Ah yes, that one. Hinchcliffe refers – as if anyone needed reminding – to the moment in The Brain of Morbius where Harry stumbles into the Sacred Flame and instantly regresses to childhood, much to the Doctor’s amusement. The three episodes in which he features have passed into Doctor Who production lore, with many behind-the-scenes rumours still unconfirmed thanks to the terms of several superinjunctions – and despite Hinchcliffe’s reassurances that the change was transient from the outset.
“It was never intended to be permanent,” he insists. “There’s a common consensus that once word got out, we re-wrote Seeds of Doom and brought Harry back to adulthood faster than we’d originally intended. But it was only ever intended to be a three-episode appearance, largely because Tom didn’t take to the character at all – ‘a f**king bad idea made even f**king worse’, I think were his exact words. Many people hate it because they consider it paved the way towards Adric, who was universally despised, and that Adric would never have existed if we hadn’t had Young Harry. I’m not sure I believe that, but I do seem to be in the minority.”
And what of the rumours behind Robin Leopold-Agnew, the thirteen-year-old stage school prodigy chosen to play Harry’s teenage self? It’s something that’s generally off limits to journalists, largely because when you ask anyone about it the results tend to be unprintable.
The late, lamented Elisabeth Sladen was more diplomatic. “He wasn’t easy to work with,” she said in 2004, “but I think that’s largely because he was so precocious. And of course after he’d dropped out of stage school, he went into politics and became Margaret Thatcher’s golden boy. I was going to say that he’d obviously realised acting wasn’t for him, but I suppose in many ways he never really left it.”
Certainly the rumours about Leopold-Agnew’s on-set behaviour – including the notorious Mushroom Soup Incident, terminology which has acquired the sort of legendary status to rival Jump The Shark – put a dampener on the character, and cast and crew alike were relieved when Marter returned for what remained of his final story.
“Seeds of Doom was wonderful for Harry,” says Hinchcliffe, “although he very nearly didn’t come out of it alive. In the first draft he wound up in Harrison Chase’s compost machine when his cravat got stuck. It was going to be the episode three cliffhanger, and we were going to resolve it with Sarah Jane weeping over the machine and lamenting that she never told Harry that she loved him. It would have been a brilliant piece of work, but Mary Whitehouse was good friends with Douglas Camfield and when she found out she threatened to chain herself to the BBC railings. Normally that sort of thing is good for Doctor Who, but on this occasion the men upstairs told me I had to commission another ending.”
In the event, of course, Harry drove off into the sunset – quite literally – with Amelia Ducat, having been enlisted as her personal chauffeur. It seemed an obviously mundane exit for a character who was happier with his feet on the ground, and given that this was the last time we would see Harry on screen – Marter’s untimely death in 1986 putting paid to any further appearances – it was a fitting send-off.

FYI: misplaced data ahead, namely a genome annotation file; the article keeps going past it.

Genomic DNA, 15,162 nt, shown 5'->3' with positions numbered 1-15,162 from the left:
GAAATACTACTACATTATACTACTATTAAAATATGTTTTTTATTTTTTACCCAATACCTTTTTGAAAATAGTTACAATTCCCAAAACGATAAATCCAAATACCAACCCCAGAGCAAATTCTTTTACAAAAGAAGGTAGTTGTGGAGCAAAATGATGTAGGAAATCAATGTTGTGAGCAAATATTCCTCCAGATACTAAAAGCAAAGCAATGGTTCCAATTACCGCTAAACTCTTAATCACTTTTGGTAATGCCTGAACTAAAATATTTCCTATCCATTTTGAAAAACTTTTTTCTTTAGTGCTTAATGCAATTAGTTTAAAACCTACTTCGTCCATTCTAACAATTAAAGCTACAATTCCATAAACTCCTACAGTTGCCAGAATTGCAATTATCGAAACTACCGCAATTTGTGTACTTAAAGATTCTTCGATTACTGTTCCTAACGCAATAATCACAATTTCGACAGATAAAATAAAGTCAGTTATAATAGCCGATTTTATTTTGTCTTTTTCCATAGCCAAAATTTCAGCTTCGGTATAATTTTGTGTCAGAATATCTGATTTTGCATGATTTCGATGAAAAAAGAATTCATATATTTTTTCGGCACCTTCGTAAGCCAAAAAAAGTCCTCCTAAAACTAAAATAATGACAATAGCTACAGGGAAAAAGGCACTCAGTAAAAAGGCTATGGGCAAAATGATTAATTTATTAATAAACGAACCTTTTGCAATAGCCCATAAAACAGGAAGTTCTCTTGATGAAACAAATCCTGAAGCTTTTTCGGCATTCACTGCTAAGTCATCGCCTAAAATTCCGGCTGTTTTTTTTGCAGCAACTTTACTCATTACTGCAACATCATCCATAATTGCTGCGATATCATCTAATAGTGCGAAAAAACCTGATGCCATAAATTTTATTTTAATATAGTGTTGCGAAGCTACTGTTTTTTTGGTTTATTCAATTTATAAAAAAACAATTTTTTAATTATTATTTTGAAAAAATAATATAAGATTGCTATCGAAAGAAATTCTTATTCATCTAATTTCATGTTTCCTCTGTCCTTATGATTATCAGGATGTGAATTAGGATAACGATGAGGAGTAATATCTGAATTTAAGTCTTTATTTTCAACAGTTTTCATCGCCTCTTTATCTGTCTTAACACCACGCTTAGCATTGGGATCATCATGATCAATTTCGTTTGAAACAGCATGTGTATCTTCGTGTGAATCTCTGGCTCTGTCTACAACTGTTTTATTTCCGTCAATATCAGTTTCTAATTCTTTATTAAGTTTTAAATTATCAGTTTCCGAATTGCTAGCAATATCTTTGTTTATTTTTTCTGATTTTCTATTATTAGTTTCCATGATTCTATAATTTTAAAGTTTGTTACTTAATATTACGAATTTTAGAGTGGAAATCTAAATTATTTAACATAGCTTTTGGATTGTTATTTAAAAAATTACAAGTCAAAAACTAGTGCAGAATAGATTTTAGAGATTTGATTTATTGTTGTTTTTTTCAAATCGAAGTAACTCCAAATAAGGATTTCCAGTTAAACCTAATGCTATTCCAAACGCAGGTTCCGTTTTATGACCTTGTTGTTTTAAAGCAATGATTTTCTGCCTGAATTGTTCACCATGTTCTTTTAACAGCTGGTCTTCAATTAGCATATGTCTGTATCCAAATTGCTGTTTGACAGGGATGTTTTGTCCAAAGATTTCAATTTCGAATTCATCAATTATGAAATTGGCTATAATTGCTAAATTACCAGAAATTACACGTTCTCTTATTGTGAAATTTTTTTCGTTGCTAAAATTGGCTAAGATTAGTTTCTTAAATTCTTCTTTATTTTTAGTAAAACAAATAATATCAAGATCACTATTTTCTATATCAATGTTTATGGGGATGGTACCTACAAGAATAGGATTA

“Harry’s arc in Season 13 was an interesting one,” says Gareth Roberts. “He goes from being this reluctant traveller to someone who starts to enjoy it almost as much as Sarah Jane; it’s reflected in the way his outfits change. So it’s curious how, when he meets Amelia, he remembers how much he missed life on Earth. And they have that lovely conversation about it.”
That conversation – the memorable “tea and scones and buttered toast” monologue – is so famous it doesn’t need reprinting here, but it had so much impact on Roberts that he would eventually go on to pay homage to Seeds with his own episode, 2008’s Plant Life.
“I’d have dearly, dearly loved to bring Harry back for that story,” he says. “But I didn’t want to recast a dead actor. As it stood, we had Lis, and we had John Challis, and thanks to a nod from Russell [T. Davies], we managed to pay tribute to Ian in the best way possible.”
And when we look back at Harry, and the moments that defined him (the worm-eating scenes in Planet of Evil, the organ recital in Pyramids) it’s curious that perhaps the pinnacle of defining moments is one in which he doesn’t actually feature, at least on screen. The scene in question – where the Doctor, Donna and Sarah Jane, having vanquished the villainous Scorby, unite round Harry’s grave – stands as one of the most touching moments of Series 4, even more so because the act of remembrance isn’t just about Harry, but the man who played him. “I move on,” says the Doctor, staring down at the headstone. “I mean, I have to. But that doesn’t mean you forget. You never forget. People die. And sometimes that means I can never see them again – some things even a Time Lord can’t manage. But they never leave, not really. And that’s why I’m glad I’ve got two hearts. It makes it easier to carry people with you.”
We mine a well-worn cliché – not to mention a dangerous misstep – when we suggest that we should be living our lives like the Doctor, but this is probably one of those times when it’s not a bad aspiration.